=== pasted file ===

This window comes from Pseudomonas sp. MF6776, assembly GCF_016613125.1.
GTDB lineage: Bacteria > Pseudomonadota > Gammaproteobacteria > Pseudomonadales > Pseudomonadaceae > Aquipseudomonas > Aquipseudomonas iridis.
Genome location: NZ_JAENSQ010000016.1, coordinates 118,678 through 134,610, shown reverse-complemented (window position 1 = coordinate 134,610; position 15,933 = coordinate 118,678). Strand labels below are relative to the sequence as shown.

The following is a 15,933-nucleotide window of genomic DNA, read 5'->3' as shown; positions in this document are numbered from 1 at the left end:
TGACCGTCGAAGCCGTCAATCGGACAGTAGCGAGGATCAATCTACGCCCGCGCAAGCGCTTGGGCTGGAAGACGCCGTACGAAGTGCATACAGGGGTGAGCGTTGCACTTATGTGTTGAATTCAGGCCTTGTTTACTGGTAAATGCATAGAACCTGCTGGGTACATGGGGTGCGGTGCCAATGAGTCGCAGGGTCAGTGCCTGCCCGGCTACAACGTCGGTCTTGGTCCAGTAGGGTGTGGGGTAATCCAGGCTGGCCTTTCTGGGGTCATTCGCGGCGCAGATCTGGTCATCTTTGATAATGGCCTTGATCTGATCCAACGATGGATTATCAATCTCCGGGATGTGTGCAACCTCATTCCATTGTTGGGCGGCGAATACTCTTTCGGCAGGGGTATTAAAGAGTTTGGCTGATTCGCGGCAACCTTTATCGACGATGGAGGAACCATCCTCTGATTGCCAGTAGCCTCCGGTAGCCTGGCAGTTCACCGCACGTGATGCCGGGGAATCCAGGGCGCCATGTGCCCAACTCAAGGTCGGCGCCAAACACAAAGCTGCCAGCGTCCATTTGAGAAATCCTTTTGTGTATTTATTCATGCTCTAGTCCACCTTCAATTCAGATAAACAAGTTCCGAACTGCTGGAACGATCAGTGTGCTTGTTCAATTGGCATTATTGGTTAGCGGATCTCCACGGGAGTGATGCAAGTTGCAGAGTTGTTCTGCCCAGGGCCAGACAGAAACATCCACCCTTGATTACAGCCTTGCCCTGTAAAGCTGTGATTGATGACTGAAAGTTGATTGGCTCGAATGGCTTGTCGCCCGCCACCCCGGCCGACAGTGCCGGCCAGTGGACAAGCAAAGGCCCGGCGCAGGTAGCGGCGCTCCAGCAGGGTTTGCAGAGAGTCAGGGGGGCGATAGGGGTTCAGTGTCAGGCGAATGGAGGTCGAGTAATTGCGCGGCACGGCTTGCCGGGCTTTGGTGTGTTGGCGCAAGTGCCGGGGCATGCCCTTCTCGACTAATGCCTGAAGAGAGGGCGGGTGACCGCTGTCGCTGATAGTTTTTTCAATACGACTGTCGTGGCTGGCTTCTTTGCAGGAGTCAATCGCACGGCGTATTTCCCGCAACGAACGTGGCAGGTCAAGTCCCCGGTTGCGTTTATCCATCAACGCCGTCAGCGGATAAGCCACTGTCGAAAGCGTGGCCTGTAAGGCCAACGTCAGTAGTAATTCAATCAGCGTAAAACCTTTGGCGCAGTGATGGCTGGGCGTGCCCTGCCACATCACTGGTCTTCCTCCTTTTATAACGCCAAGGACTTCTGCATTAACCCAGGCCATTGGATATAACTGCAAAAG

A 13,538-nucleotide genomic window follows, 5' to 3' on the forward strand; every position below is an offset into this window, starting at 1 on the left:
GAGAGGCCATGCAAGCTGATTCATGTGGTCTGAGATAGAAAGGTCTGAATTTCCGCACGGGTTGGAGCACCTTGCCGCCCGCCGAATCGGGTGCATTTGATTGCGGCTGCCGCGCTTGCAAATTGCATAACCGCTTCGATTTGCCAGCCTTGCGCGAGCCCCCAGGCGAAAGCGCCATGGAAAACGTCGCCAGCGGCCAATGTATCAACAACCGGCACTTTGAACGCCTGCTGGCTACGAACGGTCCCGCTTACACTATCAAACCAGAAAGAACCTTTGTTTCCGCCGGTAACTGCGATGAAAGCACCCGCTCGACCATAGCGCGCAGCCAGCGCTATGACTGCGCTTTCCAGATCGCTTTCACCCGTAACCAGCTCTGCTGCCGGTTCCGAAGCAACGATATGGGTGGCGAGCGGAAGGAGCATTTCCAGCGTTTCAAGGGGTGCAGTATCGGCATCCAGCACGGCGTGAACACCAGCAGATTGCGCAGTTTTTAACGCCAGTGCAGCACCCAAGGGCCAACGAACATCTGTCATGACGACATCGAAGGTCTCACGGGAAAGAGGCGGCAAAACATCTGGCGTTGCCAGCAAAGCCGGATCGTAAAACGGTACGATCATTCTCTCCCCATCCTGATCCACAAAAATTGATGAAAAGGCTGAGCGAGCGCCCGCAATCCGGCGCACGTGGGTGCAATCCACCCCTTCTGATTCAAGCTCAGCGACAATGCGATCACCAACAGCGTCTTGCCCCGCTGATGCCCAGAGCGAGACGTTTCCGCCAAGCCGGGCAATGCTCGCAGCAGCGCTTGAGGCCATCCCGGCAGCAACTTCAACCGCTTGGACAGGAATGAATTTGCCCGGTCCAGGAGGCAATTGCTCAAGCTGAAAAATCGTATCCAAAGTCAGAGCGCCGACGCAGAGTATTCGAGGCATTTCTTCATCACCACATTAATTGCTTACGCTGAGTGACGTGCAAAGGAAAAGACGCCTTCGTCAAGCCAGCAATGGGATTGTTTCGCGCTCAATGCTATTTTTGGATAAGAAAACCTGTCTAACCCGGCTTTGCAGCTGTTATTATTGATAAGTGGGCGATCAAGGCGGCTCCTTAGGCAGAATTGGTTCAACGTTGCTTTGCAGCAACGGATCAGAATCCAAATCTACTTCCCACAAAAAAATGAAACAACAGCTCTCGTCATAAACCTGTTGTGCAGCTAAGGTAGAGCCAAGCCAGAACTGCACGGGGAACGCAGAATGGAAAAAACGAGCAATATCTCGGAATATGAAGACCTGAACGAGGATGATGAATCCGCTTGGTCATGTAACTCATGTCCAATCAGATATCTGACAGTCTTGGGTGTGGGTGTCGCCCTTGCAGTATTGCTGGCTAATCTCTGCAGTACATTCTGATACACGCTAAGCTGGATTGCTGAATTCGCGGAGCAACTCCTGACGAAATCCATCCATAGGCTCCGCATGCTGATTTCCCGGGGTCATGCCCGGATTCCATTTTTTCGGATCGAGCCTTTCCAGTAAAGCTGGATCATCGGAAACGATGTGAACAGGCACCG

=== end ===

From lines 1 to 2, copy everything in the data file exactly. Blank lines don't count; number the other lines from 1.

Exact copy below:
This window comes from Pseudomonas sp. MF6776, assembly GCF_016613125.1.
GTDB lineage: Bacteria > Pseudomonadota > Gammaproteobacteria > Pseudomonadales > Pseudomonadaceae > Aquipseudomonas > Aquipseudomonas iridis.